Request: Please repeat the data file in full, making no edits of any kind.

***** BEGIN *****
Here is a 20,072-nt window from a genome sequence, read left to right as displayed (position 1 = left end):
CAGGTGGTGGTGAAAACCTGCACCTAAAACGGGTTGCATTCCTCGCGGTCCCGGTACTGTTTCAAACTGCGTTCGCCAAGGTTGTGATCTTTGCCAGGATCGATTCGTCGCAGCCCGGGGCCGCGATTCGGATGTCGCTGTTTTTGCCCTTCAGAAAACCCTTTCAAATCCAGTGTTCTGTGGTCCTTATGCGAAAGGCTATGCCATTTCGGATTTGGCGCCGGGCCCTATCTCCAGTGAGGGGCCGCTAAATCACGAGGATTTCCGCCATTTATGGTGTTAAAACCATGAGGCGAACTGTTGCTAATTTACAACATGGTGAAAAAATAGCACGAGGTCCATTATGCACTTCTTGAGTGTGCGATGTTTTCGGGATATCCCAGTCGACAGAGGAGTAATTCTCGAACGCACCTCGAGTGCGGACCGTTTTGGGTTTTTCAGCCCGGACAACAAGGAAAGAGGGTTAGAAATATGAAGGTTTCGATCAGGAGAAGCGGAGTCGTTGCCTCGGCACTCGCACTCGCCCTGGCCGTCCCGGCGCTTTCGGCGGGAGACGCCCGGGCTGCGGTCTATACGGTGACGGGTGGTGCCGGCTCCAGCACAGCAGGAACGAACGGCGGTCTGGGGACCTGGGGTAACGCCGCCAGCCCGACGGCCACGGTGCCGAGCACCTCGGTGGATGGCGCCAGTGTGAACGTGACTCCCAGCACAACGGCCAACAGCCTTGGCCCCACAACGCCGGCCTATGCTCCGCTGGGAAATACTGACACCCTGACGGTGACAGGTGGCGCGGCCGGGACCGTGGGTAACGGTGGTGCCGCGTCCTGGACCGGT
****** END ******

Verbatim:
Here is a 20,072-nt window from a genome sequence, read left to right as displayed (position 1 = left end):
CAGGTGGTGGTGAAAACCTGCACCTAAAACGGGTTGCATTCCTCGCGGTCCCGGTACTGTTTCAAACTGCGTTCGCCAAGGTTGTGATCTTTGCCAGGATCGATTCGTCGCAGCCCGGGGCCGCGATTCGGATGTCGCTGTTTTTGCCCTTCAGAAAACCCTTTCAAATCCAGTGTTCTGTGGTCCTTATGCGAAAGGCTATGCCATTTCGGATTTGGCGCCGGGCCCTATCTCCAGTGAGGGGCCGCTAAATCACGAGGATTTCCGCCATTTATGGTGTTAAAACCATGAGGCGAACTGTTGCTAATTTACAACATGGTGAAAAAATAGCACGAGGTCCATTATGCACTTCTTGAGTGTGCGATGTTTTCGGGATATCCCAGTCGACAGAGGAGTAATTCTCGAACGCACCTCGAGTGCGGACCGTTTTGGGTTTTTCAGCCCGGACAACAAGGAAAGAGGGTTAGAAATATGAAGGTTTCGATCAGGAGAAGCGGAGTCGTTGCCTCGGCACTCGCACTCGCCCTGGCCGTCCCGGCGCTTTCGGCGGGAGACGCCCGGGCTGCGGTCTATACGGTGACGGGTGGTGCCGGCTCCAGCACAGCAGGAACGAACGGCGGTCTGGGGACCTGGGGTAACGCCGCCAGCCCGACGGCCACGGTGCCGAGCACCTCGGTGGATGGCGCCAGTGTGAACGTGACTCCCAGCACAACGGCCAACAGCCTTGGCCCCACAACGCCGGCCTATGCTCCGCTGGGAAATACTGACACCCTGACGGTGACAGGTGGCGCGGCCGGGACCGTGGGTAACGGTGGTGCCGCGTCCTGGACCGGT